A multidisciplinary approach aimed at providing emergency physicians with a foundation of knowledge regarding ischemic stroke in young women and addressing the unique challenges in the evaluation and diagnosis of ischemic stroke in young women may improve outcomes for patients served in the ED. That is the primary finding of a study to be published in the January 2018 issue of Academic Emergency Medicine (AEM), a journal of the Society for Academic Emergency Medicine (SAEM).
The lead author of the study is Bernard P. Chang, MD, PhD, assistant professor of medicine in the Department of Emergency Medicine, at Columbia University Medical Center, New York. Dr. Chang's research interests are in psychological and cardiovascular outcomes following acute medical events such as stroke and acute coronary syndrome.
The study, by Chang, et al, suggests that multiple opportunities exist for future research aimed at improving detection and treatment of young women with ischemic stroke. The authors propose that work aimed at creating and applying clinical decision rules, educational campaigns designed to educate young women and emergency medicine providers, and consideration of preventive strategies that might be applied in the emergency department may ultimately lead to interventions that can improve outcomes in young women with ischemic stroke.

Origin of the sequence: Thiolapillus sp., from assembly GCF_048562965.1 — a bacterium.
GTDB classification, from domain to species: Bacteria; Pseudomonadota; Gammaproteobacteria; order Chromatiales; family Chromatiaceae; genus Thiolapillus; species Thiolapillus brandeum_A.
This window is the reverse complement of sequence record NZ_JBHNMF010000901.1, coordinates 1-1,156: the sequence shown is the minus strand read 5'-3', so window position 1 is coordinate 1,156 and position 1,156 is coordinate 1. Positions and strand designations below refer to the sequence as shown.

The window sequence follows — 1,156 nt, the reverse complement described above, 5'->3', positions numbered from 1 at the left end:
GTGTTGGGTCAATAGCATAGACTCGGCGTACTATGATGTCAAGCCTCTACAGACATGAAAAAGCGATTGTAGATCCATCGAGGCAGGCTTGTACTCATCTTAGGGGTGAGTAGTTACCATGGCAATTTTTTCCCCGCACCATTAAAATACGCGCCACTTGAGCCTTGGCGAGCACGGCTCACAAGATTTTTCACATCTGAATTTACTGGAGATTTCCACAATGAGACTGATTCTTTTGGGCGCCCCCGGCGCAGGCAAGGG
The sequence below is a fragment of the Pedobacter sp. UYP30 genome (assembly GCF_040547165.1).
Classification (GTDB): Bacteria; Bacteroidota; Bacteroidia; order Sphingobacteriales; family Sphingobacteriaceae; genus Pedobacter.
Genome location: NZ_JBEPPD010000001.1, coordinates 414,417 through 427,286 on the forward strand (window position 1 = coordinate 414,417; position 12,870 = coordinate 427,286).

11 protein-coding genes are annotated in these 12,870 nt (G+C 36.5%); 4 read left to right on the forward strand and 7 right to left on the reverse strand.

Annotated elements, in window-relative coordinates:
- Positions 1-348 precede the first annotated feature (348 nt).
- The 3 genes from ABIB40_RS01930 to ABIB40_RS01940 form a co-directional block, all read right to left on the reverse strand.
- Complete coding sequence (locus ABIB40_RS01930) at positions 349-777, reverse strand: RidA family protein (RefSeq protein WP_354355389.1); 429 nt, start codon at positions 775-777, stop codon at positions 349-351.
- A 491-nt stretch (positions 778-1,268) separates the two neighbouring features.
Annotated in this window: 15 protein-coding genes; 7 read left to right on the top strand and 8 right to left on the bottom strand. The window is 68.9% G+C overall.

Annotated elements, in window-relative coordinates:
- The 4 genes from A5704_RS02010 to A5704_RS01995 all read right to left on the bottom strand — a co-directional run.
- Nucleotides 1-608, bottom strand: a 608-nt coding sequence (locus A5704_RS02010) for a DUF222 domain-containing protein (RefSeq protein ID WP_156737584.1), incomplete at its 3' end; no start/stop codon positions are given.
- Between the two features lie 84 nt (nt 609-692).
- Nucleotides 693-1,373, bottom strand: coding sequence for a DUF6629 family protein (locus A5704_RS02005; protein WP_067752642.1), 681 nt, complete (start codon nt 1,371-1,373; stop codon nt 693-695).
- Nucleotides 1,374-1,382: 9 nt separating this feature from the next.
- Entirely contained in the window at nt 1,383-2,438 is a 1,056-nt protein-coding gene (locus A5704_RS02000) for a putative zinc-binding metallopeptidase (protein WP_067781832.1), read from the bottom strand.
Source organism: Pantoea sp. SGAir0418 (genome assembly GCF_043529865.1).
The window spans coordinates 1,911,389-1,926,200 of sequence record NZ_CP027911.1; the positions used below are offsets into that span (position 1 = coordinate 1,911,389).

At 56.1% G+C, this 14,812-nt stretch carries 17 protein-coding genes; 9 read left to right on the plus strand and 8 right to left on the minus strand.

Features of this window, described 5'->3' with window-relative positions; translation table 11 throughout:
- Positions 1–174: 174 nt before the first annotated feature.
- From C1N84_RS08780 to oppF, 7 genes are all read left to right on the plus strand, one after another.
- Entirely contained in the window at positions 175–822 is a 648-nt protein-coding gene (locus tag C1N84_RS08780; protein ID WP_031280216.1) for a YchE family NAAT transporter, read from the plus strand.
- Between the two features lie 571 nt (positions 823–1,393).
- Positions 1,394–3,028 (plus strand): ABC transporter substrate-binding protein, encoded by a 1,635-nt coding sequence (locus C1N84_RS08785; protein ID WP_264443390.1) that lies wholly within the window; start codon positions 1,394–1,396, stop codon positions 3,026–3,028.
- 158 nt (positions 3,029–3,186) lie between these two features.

The findings support the need to increase transparency and align incentives so that efficient, cost-effective, high-quality, definitive patient-centered care can be provided for all patients.
Andrew W. Asimos, MD, a professor in the Department of Emergency Medicine, Carolinas Medical Center and the Medical Director of the Carolinas Stroke Network, Carolinas HealthCare System commented:
"As with other thromboembolic disease processes, this review stresses the importance of recognizing non-atherosclerotic risk factors in premenopausal women that may predispose them to stroke. While future research in predictive modeling may lead to a decision rule that formally includes some or all of these risk factors, exploring for their existence in young women may help prompt diagnostic consideration for stroke, even with subtler clinical presentations. As machine learning and other artificial intelligence becomes increasingly integrated with the electronic medical record, I envision a future in which clinicians may be prompted to consider stroke in young woman, based on the presence of these risk factors."